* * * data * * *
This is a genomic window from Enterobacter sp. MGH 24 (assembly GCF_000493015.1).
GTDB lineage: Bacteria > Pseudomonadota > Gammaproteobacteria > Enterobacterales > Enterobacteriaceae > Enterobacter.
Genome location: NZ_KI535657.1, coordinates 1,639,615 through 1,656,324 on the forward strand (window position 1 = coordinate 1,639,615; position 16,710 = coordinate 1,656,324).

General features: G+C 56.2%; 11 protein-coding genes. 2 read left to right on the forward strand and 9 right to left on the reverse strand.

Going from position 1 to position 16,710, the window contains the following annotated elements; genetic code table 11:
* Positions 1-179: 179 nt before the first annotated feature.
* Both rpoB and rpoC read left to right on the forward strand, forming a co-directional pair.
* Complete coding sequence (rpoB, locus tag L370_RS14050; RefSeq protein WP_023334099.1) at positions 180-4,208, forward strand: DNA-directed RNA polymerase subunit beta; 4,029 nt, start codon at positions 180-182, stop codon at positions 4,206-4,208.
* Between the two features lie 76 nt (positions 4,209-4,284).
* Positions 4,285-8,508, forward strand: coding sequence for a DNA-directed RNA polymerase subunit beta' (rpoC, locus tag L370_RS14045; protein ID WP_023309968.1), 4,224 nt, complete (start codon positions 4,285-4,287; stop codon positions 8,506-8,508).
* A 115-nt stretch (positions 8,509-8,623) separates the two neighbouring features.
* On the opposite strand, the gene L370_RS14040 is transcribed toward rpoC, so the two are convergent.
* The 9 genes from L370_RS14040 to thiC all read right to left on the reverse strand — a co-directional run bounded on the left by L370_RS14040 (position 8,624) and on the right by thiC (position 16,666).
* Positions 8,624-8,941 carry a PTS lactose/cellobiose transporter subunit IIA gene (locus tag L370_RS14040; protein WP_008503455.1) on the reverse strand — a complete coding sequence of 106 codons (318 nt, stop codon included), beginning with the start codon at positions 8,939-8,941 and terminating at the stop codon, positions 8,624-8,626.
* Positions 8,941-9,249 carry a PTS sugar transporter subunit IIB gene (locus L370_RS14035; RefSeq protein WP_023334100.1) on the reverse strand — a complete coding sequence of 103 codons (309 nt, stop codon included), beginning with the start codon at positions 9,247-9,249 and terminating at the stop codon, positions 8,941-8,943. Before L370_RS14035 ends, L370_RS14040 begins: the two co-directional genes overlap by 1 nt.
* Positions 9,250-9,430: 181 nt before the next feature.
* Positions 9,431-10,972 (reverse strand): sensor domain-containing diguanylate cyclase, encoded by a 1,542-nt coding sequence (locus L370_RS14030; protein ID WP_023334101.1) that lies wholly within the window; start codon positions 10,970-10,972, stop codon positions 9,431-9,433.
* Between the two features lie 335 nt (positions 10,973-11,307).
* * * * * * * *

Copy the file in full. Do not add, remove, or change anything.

This is a genomic window from Enterobacter sp. MGH 24 (assembly GCF_000493015.1).
GTDB lineage: Bacteria > Pseudomonadota > Gammaproteobacteria > Enterobacterales > Enterobacteriaceae > Enterobacter.
Genome location: NZ_KI535657.1, coordinates 1,639,615 through 1,656,324 on the forward strand (window position 1 = coordinate 1,639,615; position 16,710 = coordinate 1,656,324).

General features: G+C 56.2%; 11 protein-coding genes. 2 read left to right on the forward strand and 9 right to left on the reverse strand.

Going from position 1 to position 16,710, the window contains the following annotated elements; genetic code table 11:
* Positions 1-179: 179 nt before the first annotated feature.
* Both rpoB and rpoC read left to right on the forward strand, forming a co-directional pair.
* Complete coding sequence (rpoB, locus tag L370_RS14050; RefSeq protein WP_023334099.1) at positions 180-4,208, forward strand: DNA-directed RNA polymerase subunit beta; 4,029 nt, start codon at positions 180-182, stop codon at positions 4,206-4,208.
* Between the two features lie 76 nt (positions 4,209-4,284).
* Positions 4,285-8,508, forward strand: coding sequence for a DNA-directed RNA polymerase subunit beta' (rpoC, locus tag L370_RS14045; protein ID WP_023309968.1), 4,224 nt, complete (start codon positions 4,285-4,287; stop codon positions 8,506-8,508).
* A 115-nt stretch (positions 8,509-8,623) separates the two neighbouring features.
* On the opposite strand, the gene L370_RS14040 is transcribed toward rpoC, so the two are convergent.
* The 9 genes from L370_RS14040 to thiC all read right to left on the reverse strand — a co-directional run bounded on the left by L370_RS14040 (position 8,624) and on the right by thiC (position 16,666).
* Positions 8,624-8,941 carry a PTS lactose/cellobiose transporter subunit IIA gene (locus tag L370_RS14040; protein WP_008503455.1) on the reverse strand — a complete coding sequence of 106 codons (318 nt, stop codon included), beginning with the start codon at positions 8,939-8,941 and terminating at the stop codon, positions 8,624-8,626.
* Positions 8,941-9,249 carry a PTS sugar transporter subunit IIB gene (locus L370_RS14035; RefSeq protein WP_023334100.1) on the reverse strand — a complete coding sequence of 103 codons (309 nt, stop codon included), beginning with the start codon at positions 9,247-9,249 and terminating at the stop codon, positions 8,941-8,943. Before L370_RS14035 ends, L370_RS14040 begins: the two co-directional genes overlap by 1 nt.
* Positions 9,250-9,430: 181 nt before the next feature.
* Positions 9,431-10,972 (reverse strand): sensor domain-containing diguanylate cyclase, encoded by a 1,542-nt coding sequence (locus L370_RS14030; protein ID WP_023334101.1) that lies wholly within the window; start codon positions 10,970-10,972, stop codon positions 9,431-9,433.
* Between the two features lie 335 nt (positions 10,973-11,307).